- something savory or appetizing added to a meal, as pickles or olives.
- a sweet pickle made of various vegetables, usually chopped or minced.
- an appetizer or hors d'oeuvre.
verb (used with object)
verb (used without object)
Origin of relish
Synonyms for relish
Antonyms for relish
Examples from the Web for relishing
Contemporary Examples of relishing
But they are relishing their pastries with heavy hearts this week, as De Robertis prepares to close its doors for good tomorrow.De Robertis, a New York Great, Bids Farewell
December 4, 2014
As I remember, he repeated the phrase, relishing it two or three times.Robert Pinsky: The Comedy of Seamus Heaney
October 1, 2013
She looked at him provocatively, as if relishing the chance to do something the rest of the royal family would never do.Working in The Royal Archives and Dreaming Up a Novel
October 16, 2012
He certainly is relishing his ability to create beautiful and mysterious women.Can Pulp Win the Booker?
September 7, 2011
Dauman is a dealmaker at heart, relishing negotiations as much as he does movie premieres.Will Viacom Soon Be for Sale?
April 15, 2010
Historical Examples of relishing
The water-melons of Africa are not near so relishing as those of Louisiana.The History of Louisiana
Le Page Du Pratz
Dip some oysters into the yolk of an egg, and do the same; and also some relishing forcemeat balls, made as for mock turtle.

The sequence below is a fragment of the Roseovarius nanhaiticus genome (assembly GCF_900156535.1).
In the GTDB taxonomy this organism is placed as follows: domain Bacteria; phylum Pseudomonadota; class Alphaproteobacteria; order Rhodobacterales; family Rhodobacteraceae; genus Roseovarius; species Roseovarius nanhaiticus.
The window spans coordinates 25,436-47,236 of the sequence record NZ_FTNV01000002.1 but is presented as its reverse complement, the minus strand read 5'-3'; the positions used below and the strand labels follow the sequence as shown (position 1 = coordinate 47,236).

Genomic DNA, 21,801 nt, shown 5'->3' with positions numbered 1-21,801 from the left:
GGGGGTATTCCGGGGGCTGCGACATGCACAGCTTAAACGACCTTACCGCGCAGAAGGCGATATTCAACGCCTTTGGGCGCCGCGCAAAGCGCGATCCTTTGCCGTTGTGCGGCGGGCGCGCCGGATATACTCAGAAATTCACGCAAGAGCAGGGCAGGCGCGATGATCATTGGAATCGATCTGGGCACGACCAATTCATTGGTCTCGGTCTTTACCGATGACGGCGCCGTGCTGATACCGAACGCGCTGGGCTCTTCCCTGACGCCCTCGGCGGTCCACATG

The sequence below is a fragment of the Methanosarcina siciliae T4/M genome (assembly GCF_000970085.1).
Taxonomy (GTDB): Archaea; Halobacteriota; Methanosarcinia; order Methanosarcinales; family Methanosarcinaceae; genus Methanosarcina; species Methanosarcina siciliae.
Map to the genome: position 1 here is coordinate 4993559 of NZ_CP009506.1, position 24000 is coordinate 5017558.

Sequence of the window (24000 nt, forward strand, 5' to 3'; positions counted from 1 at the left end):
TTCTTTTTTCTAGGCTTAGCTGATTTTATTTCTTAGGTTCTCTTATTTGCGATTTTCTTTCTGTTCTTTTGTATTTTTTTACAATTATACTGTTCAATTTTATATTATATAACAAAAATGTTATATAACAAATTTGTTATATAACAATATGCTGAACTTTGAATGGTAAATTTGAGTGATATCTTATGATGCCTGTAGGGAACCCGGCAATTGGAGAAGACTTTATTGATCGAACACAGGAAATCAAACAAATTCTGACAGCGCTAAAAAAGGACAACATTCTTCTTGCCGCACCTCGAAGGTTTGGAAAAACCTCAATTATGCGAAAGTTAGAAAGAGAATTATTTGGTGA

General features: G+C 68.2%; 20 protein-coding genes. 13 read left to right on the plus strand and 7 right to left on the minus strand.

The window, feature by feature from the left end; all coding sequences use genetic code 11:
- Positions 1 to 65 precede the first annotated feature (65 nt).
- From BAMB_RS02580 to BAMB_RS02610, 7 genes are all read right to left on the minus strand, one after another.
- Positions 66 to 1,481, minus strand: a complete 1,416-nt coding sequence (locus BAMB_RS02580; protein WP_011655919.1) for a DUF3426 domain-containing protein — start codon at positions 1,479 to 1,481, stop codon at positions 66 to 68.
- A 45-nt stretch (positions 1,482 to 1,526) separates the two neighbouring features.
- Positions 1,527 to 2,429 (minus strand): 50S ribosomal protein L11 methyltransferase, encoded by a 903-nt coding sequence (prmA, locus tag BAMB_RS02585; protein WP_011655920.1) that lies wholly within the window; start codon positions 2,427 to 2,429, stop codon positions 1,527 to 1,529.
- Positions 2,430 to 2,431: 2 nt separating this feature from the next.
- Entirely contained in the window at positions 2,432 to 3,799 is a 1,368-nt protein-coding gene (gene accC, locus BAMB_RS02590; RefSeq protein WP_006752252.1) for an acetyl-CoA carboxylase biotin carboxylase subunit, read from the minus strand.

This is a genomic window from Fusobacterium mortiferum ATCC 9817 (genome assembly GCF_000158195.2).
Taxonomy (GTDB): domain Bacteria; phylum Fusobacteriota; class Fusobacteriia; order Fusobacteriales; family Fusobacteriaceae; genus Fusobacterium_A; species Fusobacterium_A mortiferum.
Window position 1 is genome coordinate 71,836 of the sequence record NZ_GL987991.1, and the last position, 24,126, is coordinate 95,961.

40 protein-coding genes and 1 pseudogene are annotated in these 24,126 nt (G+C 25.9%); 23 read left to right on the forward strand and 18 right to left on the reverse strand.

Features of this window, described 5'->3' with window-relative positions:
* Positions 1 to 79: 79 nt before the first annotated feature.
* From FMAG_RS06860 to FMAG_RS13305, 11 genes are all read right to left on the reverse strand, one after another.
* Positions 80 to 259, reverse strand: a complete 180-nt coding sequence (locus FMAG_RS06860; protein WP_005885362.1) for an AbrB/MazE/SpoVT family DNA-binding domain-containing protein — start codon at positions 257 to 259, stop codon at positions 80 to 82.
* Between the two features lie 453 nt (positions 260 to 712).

I was holding the last piece of news for a minute or two, relishing it.The Risk Profession
Donald Edwin Westlake
For a while there was a dead silence, save when broken by smacking and relishing lips.Captain Canot
Not relishing this, she hauled down her colours and triced up her sails.The Boy who sailed with Blake
Word Origin for relish
1520s, "taste, flavor," alteration of reles "scent, taste, aftertaste," (c.1300), from Old French relais, reles, "something remaining, that which is left behind," from relaisser "to leave behind" (see release (v.)). Meaning "enjoyment of the taste or flavor of something" is attested from 1640s. Sense of "condiment, that which imparts flavor" is first recorded 1797. The stuff you put on hot dogs is a sweet green pickle relish.
1560s "give flavor to" (implied in relished), from relish (n.). The transferred sense of "to enjoy, take pleasure in" is from 1590s. Related: Relishing.